Defina, on the other hand, cut to the chase.
“They want a piece of Summit,” he said. “Yes, they want to show them who’s who and what’s what.”
No. 4 Kent Denver heads up this regional. Though the current batch of Huskies was not around for it, Battle Mountain-Kent in the semifinals would certainly evoke nostalgia and/or dread for Huskies fans. During the first three years of Battle Mountain’s program, the Huskies and Sun Devils met in the semifinals with the latter holding a 2-1 edge.
However Kent, which plays Pine Creek, in the first round, does not have an easy road to the World Arena. The No. 5 seed is Ralston Valley, last year’s state runner-up, and a team which seemed to have the early track toward the No. 1 seed.
The Mustangs, however, fell to No. 2 Regis, 3-2, in January and only got one point out of their last two games, a 3-1 loss to Aspen and a 2-2 tie with Kent. Ralston opens with Pueblo.
If things go according to seed here, this should be a monster quarterfinal.
Lewis-Palmer slipped to No. 3 because of late-season losses to Battle Mountain and Palmer, but still got the right to host the regional at Sertich, sort of.
The Rangers are grouped in likely the most difficult region of them all with two other Colorado Springs playoff regulars. As a No. 3, Lewis-Palmer has the unenviable task of taking on Air Academy as a No. 14 seed. Yes, the Kadets are not their usual selves, but that’s just not the team you want to see in Round 1.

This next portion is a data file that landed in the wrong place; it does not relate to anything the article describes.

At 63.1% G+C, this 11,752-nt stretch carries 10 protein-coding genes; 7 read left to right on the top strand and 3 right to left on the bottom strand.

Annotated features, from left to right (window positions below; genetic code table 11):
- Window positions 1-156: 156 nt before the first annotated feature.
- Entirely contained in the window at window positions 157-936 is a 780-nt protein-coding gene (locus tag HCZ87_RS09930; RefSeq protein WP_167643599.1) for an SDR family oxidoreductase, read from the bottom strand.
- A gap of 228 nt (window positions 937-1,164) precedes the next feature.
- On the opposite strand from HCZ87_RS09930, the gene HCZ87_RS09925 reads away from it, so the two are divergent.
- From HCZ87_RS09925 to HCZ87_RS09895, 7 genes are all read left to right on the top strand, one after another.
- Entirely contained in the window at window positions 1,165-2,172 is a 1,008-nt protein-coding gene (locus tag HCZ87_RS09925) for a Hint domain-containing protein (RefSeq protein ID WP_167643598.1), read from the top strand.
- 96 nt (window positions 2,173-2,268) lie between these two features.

No. 6 Cheyenne Mountain takes on Peak to Peak in the other pairing, and we issue our annual warning about the Indians. In the 32 years hockey’s been a CHSAA sport, Cheyenne Mountain has made the Frozen Four.
In some interesting scheduling, No. 7 Aspen, the defending state champion, and No. 10 Steamboat Springs will travel all the way down to the Edge Ice Arena in Denver to play each other. Please commence your head-shaking now.
The winner of this one likely takes on No. 2 Regis. The Raiders, who face Standley Lake Friday, likely lost out on the top seed by virtue of a 2-2 tie in their conference opener with Kent Denver.
Sports Editor Chris Freud can be reached at 748-2934 or firstname.lastname@example.org.
As always, no wagering. We do this merely for the sport of it and to see what kind of e-mails we can generate from around the state.
Battle Mountain goes through, no matter whether it’s Summit or Palmer. The sound you just heard was a bunch of Tigers fans reaching for their keyboards to e-mail me at email@example.com.
Just for tradition’s sake, I’d like to go with Kent Denver. OK, I’ll go with the Sun Devils. Twist my arm. But Kent doesn’t get to World Arena with out a fight from Ralston Valley.
Yes, Lewis-Palmer is the top seed here, but you do not go against Cheyenne Mountain making the Frozen Four. It’s got to be one of most-storied streaks in Colorado sports history.
Aspen ended its streak of starting fast and ending with a thud last year by winning the whole thing. This, unfortunately for the Skiers, is a different year. Regis emerges.